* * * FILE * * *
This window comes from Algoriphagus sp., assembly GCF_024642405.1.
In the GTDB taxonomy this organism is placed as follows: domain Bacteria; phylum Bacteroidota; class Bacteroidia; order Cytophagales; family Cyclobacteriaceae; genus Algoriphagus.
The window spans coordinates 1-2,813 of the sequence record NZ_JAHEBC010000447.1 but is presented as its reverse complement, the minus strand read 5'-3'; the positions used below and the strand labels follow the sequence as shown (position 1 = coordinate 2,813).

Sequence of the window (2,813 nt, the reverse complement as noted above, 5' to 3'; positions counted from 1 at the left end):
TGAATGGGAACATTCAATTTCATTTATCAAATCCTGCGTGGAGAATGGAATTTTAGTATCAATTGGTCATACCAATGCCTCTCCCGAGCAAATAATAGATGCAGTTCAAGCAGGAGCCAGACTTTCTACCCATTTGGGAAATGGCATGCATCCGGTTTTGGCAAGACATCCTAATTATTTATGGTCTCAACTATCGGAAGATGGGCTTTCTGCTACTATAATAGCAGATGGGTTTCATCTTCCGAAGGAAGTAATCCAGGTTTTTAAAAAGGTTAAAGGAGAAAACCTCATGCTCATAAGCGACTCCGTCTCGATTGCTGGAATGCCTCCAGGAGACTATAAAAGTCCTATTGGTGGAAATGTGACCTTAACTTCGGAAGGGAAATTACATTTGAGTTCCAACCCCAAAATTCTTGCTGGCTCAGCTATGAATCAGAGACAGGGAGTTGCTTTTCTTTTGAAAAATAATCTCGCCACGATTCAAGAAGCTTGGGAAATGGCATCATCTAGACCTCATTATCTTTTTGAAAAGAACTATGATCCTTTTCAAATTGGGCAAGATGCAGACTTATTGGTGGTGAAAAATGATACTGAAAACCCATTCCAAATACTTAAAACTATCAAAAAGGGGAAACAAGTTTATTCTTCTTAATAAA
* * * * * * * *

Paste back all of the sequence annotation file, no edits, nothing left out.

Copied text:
This window comes from Algoriphagus sp., assembly GCF_024642405.1.
In the GTDB taxonomy this organism is placed as follows: domain Bacteria; phylum Bacteroidota; class Bacteroidia; order Cytophagales; family Cyclobacteriaceae; genus Algoriphagus.
The window spans coordinates 1-2,813 of the sequence record NZ_JAHEBC010000447.1 but is presented as its reverse complement, the minus strand read 5'-3'; the positions used below and the strand labels follow the sequence as shown (position 1 = coordinate 2,813).

Sequence of the window (2,813 nt, the reverse complement as noted above, 5' to 3'; positions counted from 1 at the left end):
TGAATGGGAACATTCAATTTCATTTATCAAATCCTGCGTGGAGAATGGAATTTTAGTATCAATTGGTCATACCAATGCCTCTCCCGAGCAAATAATAGATGCAGTTCAAGCAGGAGCCAGACTTTCTACCCATTTGGGAAATGGCATGCATCCGGTTTTGGCAAGACATCCTAATTATTTATGGTCTCAACTATCGGAAGATGGGCTTTCTGCTACTATAATAGCAGATGGGTTTCATCTTCCGAAGGAAGTAATCCAGGTTTTTAAAAAGGTTAAAGGAGAAAACCTCATGCTCATAAGCGACTCCGTCTCGATTGCTGGAATGCCTCCAGGAGACTATAAAAGTCCTATTGGTGGAAATGTGACCTTAACTTCGGAAGGGAAATTACATTTGAGTTCCAACCCCAAAATTCTTGCTGGCTCAGCTATGAATCAGAGACAGGGAGTTGCTTTTCTTTTGAAAAATAATCTCGCCACGATTCAAGAAGCTTGGGAAATGGCATCATCTAGACCTCATTATCTTTTTGAAAAGAACTATGATCCTTTTCAAATTGGGCAAGATGCAGACTTATTGGTGGTGAAAAATGATACTGAAAACCCATTCCAAATACTTAAAACTATCAAAAAGGGGAAACAAGTTTATTCTTCTTAATAAA